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Mom’s mood may affect developing fetus

Nov. 17, 2011
Courtesy of the Association for Psychological Science
and World Science staff

De­pres­sion in a preg­nant wom­an can change how the ba­by de­vel­ops af­ter birth, new re­search sug­gests—but the ef­fect is far from simple.

As a fe­tus grows, it’s con­stantly get­ting chem­i­cal sig­nals from its moth­er, not­ed the au­thors of the stu­dy, pub­lished in the jour­nal Psy­cho­log­i­cal Sci­ence.

In re­cent dec­ades, sci­en­tists have found the en­vi­ron­ment in the womb is very im­por­tant to a fe­tus. Smok­ing and drink­ing can be dev­as­tat­ing. Oth­er ef­fects are sub­tler; peo­ple who were born dur­ing the Dutch fam­ine of 1944, most of whom had starv­ing moth­ers, were iden­ti­fied as likely to have health prob­lems like obes­ity and di­a­be­tes lat­er.

In the new stu­dy, Uni­vers­ity of California-Irvine sci­en­tists re­cruited preg­nant wom­en and checked them for de­pres­sion be­fore and af­ter they gave birth. They al­so gave the ba­bies tests af­ter birth to see how well they were de­vel­op­ing.

What made a dif­fer­ence to the ba­bies was wheth­er the en­vi­ron­ment was con­sist­ent be­fore and af­ter birth, the re­search found. The health­i­est ba­bies were those who ei­ther had moth­ers who were healthy both be­fore and af­ter birth, and those whose moth­ers were de­pressed be­fore birth and stayed de­pressed af­terward. What slowed the ba­bies’ de­vel­op­ment was chang­ing con­di­tion­s—a moth­er who went from de­pressed be­fore birth to healthy af­ter or healthy be­fore birth to de­pressed af­ter.

“We must ad­mit, the strength of this find­ing sur­prised us,” said Curt A. Sand­man, one of the re­search­ers. A cyn­i­cal in­ter­preta­t­ion would be that if a moth­er is de­pressed be­fore birth, you should leave her that way for the well-be­ing of the in­fant, Sand­man not­ed. But he ar­gued that a “more rea­son­a­ble ap­proach” would be to treat wom­en who have pre­na­tal de­pres­sion.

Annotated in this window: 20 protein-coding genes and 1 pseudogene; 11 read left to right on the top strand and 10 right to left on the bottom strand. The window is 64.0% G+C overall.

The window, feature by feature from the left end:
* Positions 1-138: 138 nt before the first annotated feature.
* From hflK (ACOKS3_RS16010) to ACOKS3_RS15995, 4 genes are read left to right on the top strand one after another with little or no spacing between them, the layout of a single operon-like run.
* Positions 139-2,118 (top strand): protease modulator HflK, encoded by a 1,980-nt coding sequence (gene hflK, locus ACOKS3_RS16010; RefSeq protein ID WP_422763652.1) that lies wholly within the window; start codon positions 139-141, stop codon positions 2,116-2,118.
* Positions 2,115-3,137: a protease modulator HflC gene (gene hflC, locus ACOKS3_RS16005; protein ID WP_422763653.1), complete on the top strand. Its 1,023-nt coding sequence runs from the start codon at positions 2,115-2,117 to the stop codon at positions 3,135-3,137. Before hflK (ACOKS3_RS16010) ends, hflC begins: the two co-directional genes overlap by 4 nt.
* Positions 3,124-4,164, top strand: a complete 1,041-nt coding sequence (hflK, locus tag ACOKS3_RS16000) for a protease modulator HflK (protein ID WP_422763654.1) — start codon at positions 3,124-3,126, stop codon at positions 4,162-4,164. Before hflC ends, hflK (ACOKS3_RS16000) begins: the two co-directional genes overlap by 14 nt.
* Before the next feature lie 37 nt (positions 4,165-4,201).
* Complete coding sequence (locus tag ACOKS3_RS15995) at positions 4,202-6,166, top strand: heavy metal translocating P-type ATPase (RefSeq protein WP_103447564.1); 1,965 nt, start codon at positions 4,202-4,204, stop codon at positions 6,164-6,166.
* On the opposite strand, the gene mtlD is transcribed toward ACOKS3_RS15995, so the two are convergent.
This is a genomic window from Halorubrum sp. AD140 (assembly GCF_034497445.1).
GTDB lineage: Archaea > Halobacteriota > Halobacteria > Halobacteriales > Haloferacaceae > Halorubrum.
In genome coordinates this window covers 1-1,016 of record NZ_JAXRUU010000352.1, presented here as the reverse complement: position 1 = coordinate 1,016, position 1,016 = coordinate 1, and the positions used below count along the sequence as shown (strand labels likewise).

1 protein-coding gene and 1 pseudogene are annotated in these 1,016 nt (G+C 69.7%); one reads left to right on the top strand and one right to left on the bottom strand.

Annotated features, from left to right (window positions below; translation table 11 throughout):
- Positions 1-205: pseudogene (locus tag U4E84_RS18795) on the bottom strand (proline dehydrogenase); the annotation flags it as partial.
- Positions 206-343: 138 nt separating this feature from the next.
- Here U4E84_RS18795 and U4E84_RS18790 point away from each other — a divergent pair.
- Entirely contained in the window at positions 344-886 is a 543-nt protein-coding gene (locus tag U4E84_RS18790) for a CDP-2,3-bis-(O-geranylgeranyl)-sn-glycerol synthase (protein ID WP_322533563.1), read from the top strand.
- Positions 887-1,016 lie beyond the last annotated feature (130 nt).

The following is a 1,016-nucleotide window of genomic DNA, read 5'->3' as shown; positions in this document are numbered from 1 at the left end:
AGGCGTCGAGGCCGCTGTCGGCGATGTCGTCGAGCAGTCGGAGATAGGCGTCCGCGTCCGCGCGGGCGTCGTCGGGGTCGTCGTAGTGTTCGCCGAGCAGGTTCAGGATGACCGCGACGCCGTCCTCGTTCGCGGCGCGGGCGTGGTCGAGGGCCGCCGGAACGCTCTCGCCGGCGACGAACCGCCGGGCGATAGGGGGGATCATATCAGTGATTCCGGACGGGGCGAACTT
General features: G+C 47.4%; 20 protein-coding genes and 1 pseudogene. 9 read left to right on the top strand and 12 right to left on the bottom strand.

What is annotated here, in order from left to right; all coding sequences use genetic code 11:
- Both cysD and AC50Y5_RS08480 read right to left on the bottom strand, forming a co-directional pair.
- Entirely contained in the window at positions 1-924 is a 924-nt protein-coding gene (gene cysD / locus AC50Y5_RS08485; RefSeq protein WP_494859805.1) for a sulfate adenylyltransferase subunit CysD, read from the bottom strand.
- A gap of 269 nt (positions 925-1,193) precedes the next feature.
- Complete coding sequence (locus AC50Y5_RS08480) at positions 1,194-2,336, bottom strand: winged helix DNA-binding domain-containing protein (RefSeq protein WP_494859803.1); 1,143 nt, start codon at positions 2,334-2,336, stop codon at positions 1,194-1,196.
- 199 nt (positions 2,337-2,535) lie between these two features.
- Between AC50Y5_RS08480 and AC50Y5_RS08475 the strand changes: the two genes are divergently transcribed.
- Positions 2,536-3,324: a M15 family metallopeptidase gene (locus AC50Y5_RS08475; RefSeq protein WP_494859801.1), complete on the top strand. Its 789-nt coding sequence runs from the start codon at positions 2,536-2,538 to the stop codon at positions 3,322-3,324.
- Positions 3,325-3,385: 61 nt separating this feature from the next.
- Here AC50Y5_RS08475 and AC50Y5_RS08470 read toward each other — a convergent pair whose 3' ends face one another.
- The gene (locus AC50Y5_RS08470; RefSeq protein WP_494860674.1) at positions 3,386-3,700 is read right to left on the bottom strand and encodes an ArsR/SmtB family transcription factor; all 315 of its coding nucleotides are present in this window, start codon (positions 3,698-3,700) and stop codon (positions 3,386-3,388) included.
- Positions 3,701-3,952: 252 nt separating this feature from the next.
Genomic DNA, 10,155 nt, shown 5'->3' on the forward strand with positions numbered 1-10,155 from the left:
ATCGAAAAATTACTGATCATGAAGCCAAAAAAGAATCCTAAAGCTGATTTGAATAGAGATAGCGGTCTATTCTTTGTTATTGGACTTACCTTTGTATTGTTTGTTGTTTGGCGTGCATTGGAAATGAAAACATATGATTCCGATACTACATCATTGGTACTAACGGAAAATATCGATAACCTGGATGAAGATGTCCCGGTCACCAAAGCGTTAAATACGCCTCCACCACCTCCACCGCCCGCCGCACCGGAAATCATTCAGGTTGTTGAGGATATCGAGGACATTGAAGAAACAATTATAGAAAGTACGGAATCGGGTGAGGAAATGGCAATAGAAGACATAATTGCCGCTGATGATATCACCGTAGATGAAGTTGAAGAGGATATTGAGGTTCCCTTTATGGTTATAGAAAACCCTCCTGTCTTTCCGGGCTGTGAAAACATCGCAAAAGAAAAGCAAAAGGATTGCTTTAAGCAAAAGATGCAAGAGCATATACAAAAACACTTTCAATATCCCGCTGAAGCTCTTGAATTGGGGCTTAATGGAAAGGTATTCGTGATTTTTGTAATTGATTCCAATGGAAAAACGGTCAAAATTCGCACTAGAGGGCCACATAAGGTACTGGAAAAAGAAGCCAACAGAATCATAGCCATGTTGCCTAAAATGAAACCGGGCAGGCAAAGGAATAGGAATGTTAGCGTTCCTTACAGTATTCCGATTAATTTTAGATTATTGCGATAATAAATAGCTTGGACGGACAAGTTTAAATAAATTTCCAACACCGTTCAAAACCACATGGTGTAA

“We know how to deal with de­pres­sion,” he said, but the prob­lem is that wom­en are rarely screened for de­pres­sion be­fore birth.

In the long term, hav­ing a de­pressed moth­er could lead to neu­ro­lo­g­i­cal prob­lems and psy­chi­at­ric dis­or­ders, Sand­man said. In an­oth­er stu­dy, his team found that old­er chil­dren whose moth­ers were anx­ious dur­ing preg­nan­cy have dif­fer­ences in cer­tain brain struc­tures. It will take stud­ies last­ing dec­ades to fig­ure out ex­actly what hav­ing a de­pressed moth­er means to a child’s long-term health, he added.

“We be­lieve that the hu­man fe­tus is an ac­tive par­ti­ci­pant in its own de­vel­op­ment and is col­lect­ing in­forma­t­ion for life af­ter birth,” Sand­man said. “It’s pre­par­ing for life based on mes­sages the mom is pro­vid­ing.”


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Depression in a pregnant woman can affect how the baby develops after birth, new research indicates. As a fetus grows, it’s constantly getting chemical signals from its mother, noted the authors of the study, published in the journal Psychological Science. In recent decades, scientists have found the environment in the womb is very important to a fetus. Smoking and drinking can be devastating. Other effects are subtler; people who were born during the Dutch famine of 1944, most of whom had starving mothers, were identified as likely to have health problems like obesity and diabetes later. In the new study, University of California-Irvine scientists recruited pregnant women and checked them for depression before and after they gave birth. They also gave the babies tests after birth to see how well they were developing. What made a difference to the babies was whether the environment was consistent before and after birth, the research found. The healthiest babies were those who either had mothers who were healthy both before and after birth, and those whose mothers were depressed before birth and stayed depressed afterward. What slowed the babies’ development was changing conditions—a mother who went from depressed before birth to healthy after or healthy before birth to depressed after. “We must admit, the strength of this finding surprised us,” said Curt A. Sandman, one of the researchers. A cynical interpretation would be that if a mother is depressed before birth, you should leave her that way for the well-being of the infant, Sandman noted. But he argued that a “more reasonable approach” would be to treat women who have prenatal depression. “We know how to deal with depression,” he said, but the problem is that women are rarely screened for depression before birth. In the long term, having a depressed mother could lead to neurological problems and psychiatric disorders, Sandman said. In another study, his team found that older children whose mothers were anxious during pregnancy have differences in certain brain structures. It will take studies lasting decades to figure out exactly what having a depressed mother means to a child’s long-term health, he added. “We believe that the human fetus is an active participant in its own development and is collecting information for life after birth,” Sandman said. “It’s preparing for life based on messages the mom is providing.”